We’ve been talking a great deal on Hastings In Focus about the elections to Hastings Borough Council (HBC) which are now less than two weeks away.
For the first time in many years every one of the 32 seats on the council is up for grabs, that’s because there have been boundary changes since the last elections. But with two councillors per ward what should you do with your ballot paper on election day?
It’s simple really you need to vote for two candidates. At the election count all the votes will be tallied and the candidate with the most votes in each ward will become a councillor for a four year term, the candidate who comes second will become a councillor for a two year term and face the voters again in 2020. You don’t have to cast both votes for the same party and some wards may end up with two councillors each one from a different political group.
Politically it’s a hotly contested election with no-one standing under the banner of ‘independent’. While Labour, Conservatives and the Greens are contesting every single one of the 16 wards the Liberal Democrats stood aside in Old Hastings but will contest the other 15 wards. The Lib Dems decision not to contest Old Hastings is so as not to split the vote with the Green candidates who are considered to have a chance of winning there.
Hastings In Focus has been speaking to a number of people, some candidates and some who have been observers the local political scene over the years. It’s suggested that the ruling Labour group might well see some losses, as one observer told Hastings In Focus: “Labour reached something of a high watermark last time round so its inevitable really that they will see some losses on May 3.”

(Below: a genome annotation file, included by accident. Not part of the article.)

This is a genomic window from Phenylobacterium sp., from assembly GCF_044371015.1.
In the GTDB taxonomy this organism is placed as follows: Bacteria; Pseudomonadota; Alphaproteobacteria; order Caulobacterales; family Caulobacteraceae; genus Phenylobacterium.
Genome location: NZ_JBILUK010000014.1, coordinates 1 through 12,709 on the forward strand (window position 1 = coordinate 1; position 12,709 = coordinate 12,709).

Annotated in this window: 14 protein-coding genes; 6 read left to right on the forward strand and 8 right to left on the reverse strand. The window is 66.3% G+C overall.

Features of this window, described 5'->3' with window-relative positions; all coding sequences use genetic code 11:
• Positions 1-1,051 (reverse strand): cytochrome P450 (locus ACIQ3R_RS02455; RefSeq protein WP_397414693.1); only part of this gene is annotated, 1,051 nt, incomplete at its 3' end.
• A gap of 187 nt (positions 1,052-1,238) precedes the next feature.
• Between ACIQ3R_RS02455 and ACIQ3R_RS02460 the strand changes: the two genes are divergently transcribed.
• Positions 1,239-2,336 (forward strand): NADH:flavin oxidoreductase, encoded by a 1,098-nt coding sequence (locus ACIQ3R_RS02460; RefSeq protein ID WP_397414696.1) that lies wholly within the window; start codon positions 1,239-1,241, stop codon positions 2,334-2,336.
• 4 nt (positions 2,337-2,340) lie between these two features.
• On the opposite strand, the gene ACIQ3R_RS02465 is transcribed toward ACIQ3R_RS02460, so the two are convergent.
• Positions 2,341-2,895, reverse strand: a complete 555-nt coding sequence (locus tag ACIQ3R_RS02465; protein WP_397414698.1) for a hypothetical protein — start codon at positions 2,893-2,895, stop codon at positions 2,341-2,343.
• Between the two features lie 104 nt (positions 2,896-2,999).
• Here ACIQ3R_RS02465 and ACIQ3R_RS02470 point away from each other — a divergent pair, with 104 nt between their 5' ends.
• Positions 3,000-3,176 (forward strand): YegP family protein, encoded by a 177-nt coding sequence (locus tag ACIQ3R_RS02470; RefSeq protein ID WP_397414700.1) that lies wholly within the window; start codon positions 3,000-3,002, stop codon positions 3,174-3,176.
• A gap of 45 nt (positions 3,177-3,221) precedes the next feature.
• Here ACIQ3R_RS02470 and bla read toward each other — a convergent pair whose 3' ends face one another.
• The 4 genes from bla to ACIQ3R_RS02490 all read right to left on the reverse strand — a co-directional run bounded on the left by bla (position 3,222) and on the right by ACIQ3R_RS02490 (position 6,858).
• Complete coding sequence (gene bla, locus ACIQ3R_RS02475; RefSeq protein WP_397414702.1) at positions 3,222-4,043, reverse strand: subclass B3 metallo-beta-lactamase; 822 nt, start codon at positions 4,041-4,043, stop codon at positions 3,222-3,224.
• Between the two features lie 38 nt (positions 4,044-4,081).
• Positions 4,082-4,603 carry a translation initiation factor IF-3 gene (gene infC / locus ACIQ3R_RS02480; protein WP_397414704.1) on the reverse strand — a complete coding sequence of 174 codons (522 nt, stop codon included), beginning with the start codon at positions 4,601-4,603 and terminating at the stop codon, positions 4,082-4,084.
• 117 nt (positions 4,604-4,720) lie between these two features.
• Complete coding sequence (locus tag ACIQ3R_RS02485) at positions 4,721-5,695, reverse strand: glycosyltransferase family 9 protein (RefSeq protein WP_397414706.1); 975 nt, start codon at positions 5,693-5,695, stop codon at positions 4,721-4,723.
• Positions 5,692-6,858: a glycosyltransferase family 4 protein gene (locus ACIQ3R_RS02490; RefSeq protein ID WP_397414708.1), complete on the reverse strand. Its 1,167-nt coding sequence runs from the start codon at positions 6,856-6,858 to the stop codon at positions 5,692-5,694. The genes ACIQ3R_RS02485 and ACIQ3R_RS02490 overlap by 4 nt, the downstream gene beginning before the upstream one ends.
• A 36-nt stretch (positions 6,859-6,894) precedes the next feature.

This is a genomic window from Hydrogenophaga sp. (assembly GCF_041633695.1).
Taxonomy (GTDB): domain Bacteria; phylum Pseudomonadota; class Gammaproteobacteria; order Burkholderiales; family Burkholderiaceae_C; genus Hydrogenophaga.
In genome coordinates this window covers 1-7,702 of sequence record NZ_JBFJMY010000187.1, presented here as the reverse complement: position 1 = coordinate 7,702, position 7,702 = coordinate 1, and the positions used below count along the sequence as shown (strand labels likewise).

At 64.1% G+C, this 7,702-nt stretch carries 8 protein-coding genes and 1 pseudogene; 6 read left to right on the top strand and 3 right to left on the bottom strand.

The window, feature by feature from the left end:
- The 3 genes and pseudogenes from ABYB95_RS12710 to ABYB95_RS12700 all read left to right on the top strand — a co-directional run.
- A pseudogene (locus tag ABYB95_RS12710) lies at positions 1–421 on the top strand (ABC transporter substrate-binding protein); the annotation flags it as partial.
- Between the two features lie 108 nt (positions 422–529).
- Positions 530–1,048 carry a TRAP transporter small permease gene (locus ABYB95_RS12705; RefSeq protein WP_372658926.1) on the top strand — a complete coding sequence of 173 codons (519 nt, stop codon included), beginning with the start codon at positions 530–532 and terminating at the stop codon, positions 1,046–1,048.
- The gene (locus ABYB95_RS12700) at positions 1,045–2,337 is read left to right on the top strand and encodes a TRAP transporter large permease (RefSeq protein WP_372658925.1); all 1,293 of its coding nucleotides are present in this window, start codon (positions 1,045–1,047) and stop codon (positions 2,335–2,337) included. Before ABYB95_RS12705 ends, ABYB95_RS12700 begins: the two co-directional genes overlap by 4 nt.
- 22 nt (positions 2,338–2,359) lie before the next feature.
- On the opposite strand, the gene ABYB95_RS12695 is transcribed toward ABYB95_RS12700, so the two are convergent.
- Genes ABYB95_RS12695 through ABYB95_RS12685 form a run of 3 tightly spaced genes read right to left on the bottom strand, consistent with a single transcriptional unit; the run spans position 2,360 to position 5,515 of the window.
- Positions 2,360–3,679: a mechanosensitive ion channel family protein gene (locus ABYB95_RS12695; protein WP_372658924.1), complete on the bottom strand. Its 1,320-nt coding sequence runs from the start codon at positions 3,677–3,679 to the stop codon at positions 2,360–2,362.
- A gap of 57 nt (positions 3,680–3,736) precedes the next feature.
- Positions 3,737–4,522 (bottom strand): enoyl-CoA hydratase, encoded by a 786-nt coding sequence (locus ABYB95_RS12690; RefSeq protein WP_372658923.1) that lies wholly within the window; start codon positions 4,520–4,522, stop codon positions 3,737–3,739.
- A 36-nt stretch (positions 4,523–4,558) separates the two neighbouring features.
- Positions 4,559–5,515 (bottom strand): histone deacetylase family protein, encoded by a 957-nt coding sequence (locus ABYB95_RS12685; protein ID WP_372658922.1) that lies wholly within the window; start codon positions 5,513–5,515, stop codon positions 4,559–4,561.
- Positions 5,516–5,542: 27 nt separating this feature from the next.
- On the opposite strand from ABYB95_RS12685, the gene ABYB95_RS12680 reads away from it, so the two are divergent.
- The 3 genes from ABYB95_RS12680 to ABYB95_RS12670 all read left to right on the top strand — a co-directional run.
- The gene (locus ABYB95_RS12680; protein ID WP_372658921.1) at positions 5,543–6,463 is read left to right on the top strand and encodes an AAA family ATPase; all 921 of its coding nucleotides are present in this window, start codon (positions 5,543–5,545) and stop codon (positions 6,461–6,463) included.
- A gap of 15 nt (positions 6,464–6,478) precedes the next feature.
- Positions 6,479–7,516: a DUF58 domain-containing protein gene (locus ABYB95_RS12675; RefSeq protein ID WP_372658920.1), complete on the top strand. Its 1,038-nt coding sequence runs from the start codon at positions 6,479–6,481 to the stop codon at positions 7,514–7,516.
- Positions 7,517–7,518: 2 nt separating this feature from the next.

Even without seats changing hands from one party to another its likely that up to a third or more of the councillors who take their seats after the May 3 elections will be new faces as a number of long standing members of the authority are standing down and not seeking re-election this time round.
Elections take place on Thursday May 3 wit votes being counted and results announced the following day.
The political reality of the situation is that either the Labour or Conservative groups will control HBC and we have spoken to the leaders of both groups to find out how they see the future for the town. If you haven’t watched those interviews you can do so now by clicking on the links below.
Conservative group leader Rob Lee.
Labour group leader Peter Chowney.